Wednesday, 17 May 2017

The Curious Case of Kulbhushan Jadhav


India and Pakistan’s diplomatic row has reached to another level. After 46 years, since 1971, India for the first time has approached the International Court of Justice, Hague, in the hope of resolving an issue that could have been possibly solved through bilateral negotiations and backdoor diplomacy. While mentioning this, the author acknowledges the fact that there is every possible chance that backdoor diplomacy might have been tried but failed to yield any results – unfortunately, such actions cannot be brought to public light... just yet.

The issue in question is the Kulbhushan Jadhav’s death sentence row by Pakistan’s military tribunal. While Pakistan claims that he is a RAW agent, sent by India to create unrest in Balochistan; India maintains that he is an ex-Naval officer who owned legitimate business in Iran and was abducted by ISI near Pakistan border. There is contention on both sides – whether he was illegally in Pakistan at the time of his capture or snatch – terminology depending on the intent.

*Courtesy DG ISPR website

The Indian passport in question mentions his name as Hussein Mubarak Patel. This raises more question than it answers. Also, there has been no open decry (that the author is aware of at the time of penning this article) from Indian side against denying the fact that Hussain Mubarak Patel and Kulbhushan Jadhav are two different persons. Here lies a fundamental question on which Pakistani arguments and allegations lie – Why the same person has 2 different names or rather an alias? What was he doing near Pakistani border in Iran? Also his past as an ex-Naval officer doesn’t help much to save him, but raises more suspicion in the mind of the Pakistani establishment.

Even though a lot of reasoning can be provided around his legitimate presence including business that he owns near Indian developed Chabahar Port in Iran (strategically to counter China’s involvement in Pakistan’s Gwadar Port some 50 km away), it still becomes a point of contention – why was the person travelling under the Indian passport that bears his name as Hussain Mubarak Patel instead of Kulbhushan Jadhav? Is it a Pakistani ploy to mislead India? Was there any maleficent intent on the part of the person in question? Did he really pose any legitimate threat to the sovereignty of Pakistan? Well, it will be folly to speculate or answer the question – as whatever possible logical conclusion that might be construed will be without facts to support in the public domain. It will be the only select few at the top echelons at both sides of the government who are fully aware of the truth at this stage.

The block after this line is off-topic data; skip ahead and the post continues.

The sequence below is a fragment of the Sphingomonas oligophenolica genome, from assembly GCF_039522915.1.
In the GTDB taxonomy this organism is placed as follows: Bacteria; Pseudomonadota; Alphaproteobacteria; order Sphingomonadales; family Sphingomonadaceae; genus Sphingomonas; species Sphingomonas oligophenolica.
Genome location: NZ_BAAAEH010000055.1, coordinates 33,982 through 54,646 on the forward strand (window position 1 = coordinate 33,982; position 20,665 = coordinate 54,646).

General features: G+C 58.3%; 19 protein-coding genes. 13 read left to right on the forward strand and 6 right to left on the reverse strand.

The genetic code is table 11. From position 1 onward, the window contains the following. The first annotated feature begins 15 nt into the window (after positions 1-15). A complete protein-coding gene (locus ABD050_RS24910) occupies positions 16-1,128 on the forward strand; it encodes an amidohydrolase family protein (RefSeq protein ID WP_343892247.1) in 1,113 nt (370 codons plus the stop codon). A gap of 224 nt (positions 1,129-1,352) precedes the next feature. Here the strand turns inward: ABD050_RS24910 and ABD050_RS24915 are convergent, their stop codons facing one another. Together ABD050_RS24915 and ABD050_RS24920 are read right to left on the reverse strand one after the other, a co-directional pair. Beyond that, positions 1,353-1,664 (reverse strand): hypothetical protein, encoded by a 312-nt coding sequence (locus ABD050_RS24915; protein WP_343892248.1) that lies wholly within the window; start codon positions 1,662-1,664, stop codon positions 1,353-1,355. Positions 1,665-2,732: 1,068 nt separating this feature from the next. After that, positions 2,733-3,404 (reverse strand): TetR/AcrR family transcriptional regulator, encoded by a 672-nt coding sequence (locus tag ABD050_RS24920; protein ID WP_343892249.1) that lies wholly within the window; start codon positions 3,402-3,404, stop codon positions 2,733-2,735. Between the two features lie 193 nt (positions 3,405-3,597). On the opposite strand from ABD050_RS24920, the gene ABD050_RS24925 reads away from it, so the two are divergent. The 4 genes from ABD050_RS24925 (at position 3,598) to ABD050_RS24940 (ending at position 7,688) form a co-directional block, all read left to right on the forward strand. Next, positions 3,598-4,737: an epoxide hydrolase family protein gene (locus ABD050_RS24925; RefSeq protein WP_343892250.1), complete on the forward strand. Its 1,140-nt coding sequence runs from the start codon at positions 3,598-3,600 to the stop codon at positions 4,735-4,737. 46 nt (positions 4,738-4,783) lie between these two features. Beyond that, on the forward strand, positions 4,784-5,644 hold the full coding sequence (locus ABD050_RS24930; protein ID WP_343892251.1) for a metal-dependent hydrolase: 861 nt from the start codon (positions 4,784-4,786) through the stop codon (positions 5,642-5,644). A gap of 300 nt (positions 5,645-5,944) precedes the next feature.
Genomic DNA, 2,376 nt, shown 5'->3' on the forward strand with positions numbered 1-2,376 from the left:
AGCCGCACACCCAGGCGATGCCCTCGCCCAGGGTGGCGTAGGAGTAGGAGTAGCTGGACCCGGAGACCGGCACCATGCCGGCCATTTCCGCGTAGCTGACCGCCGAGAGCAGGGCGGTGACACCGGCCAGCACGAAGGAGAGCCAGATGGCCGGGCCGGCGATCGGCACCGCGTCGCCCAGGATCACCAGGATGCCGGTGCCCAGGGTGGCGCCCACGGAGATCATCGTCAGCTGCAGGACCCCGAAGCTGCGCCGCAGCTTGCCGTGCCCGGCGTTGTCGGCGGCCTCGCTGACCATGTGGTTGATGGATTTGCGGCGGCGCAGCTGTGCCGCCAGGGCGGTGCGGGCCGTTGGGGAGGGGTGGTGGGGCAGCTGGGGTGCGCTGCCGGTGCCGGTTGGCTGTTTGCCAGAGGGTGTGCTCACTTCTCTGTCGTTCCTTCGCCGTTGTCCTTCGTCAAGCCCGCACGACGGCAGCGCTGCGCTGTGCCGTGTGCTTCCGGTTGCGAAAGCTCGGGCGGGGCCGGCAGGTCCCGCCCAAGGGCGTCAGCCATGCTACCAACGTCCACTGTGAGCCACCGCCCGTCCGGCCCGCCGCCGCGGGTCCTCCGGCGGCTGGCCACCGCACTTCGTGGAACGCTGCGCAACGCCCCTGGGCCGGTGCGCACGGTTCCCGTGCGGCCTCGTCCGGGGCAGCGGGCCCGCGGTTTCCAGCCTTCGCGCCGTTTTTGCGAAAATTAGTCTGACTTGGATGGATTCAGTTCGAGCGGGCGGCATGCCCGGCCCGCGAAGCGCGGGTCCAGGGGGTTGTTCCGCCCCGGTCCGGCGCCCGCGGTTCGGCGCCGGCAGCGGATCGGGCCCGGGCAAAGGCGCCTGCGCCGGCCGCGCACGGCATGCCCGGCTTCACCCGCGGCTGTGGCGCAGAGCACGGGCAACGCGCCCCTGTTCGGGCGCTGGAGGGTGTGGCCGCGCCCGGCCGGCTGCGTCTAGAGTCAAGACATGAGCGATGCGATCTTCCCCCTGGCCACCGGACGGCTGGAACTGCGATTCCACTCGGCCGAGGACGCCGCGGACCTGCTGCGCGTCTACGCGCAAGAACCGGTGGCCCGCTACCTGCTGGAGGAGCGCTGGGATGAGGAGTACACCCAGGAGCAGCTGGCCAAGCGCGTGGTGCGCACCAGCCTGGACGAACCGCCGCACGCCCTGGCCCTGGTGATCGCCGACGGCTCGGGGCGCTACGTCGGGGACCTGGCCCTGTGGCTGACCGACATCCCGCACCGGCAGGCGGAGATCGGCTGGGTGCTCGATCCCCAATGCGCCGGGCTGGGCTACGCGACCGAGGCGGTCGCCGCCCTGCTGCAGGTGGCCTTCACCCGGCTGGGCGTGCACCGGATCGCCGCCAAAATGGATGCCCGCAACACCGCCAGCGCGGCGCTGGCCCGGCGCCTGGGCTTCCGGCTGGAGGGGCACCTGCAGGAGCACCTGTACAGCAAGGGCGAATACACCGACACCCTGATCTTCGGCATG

*Courtesy Asian Age

Now, for the sake of argument – there are four possible theories:
  1. Kulbhushan is innocent and no agent of RAW
  2. Kulbhushan is innocent at the time of capture but might have different objective
  3. Kulbhushan is a legitimate entity, assisting Indian foreign policy, but was in Iranian soil at the time of capture
  4. Kulbhushan is guilty as charged by Pakistan

Irrespective of the whether Kulbhushan is guilty or not, he should have been provided Consular Access by Pakistan under Vienna Convention that was denied. It no doubt is a violation of Human Rights. Hence, this calls for review of the legitimacy of the verdict passed by the Pakistani Military Tribunal – which is nothing but a sham (compare this with the open trial of Kasab). This is the cornerstone on which esteemed lawyer Harish Salve has set across his argument that has been hailed as an initial victory for India; which led to the denial of Pakistan playing the supposed confession tape (in all probability obtained under duress) in front of the judges.

But it is not the time to celebrate for India yet, unfortunately. There are dangerous precedents that can be set in motion (you can read it here). There is a pretty good chance that India might lose this case. In all probability, Pakistan might still go ahead and execute Mr. Jadhav disregarding the ICJ ruling even if it’s in India’s favour, or might decide to use him as a bargaining chip in the long run. Kulbhushan Jadhav’s future doesn’t look bright right now, but it is still heartening to see that he is garnering the attention he deserves as an Indian national under foreign imprisonment unlike Sarabjeet Singh or so many umpteen fishermen who are often caught straying into Pakistani waters unknowingly.

Every covert operative is aware of the dangers of operating in the shadowy circumstances and the disavowing protocol of plausible deniability if caught, but that should not lead to any action at all – which has been the Indian stance so far in the last 70 years of independence. There has been the famous case of the American spy Gary Powers who was caught by USSR flying a U2 Recon plane over Russia at the heights of Cold War in 1960-62.  He was eventually swapped with a Russian spy in 1962 after spending almost 1yr 9 months in captivity. Here lies some hope.

If all else fails, there should be an ace up the sleeve that India should be able to utilise effectively and efficiently to ensure that Kulbhushan Jadhav is returned unharmed back to India. Hoping, Lt Col (retd) Mohammed Habib Zahir working for Pakistan’s ISI and supposedly part of the team that captured Kulbhushan Jadhav is possibly that ace – whom Pakistan claims to have been abducted by India from Nepal in a bid to arm-twist Pakistan into submission. Let’s hope it’s true; but hope against all hope – let’s hope it will not come to that. If it does, then let’s be hopeful of an Indian version of Gary Powers. Finally, let’s pray that Kulbhushan, the son of India returns unharmed. All’s well that ends well!

N.B. A detailed transcript of the application submitted by India before the ICJ can be found here.

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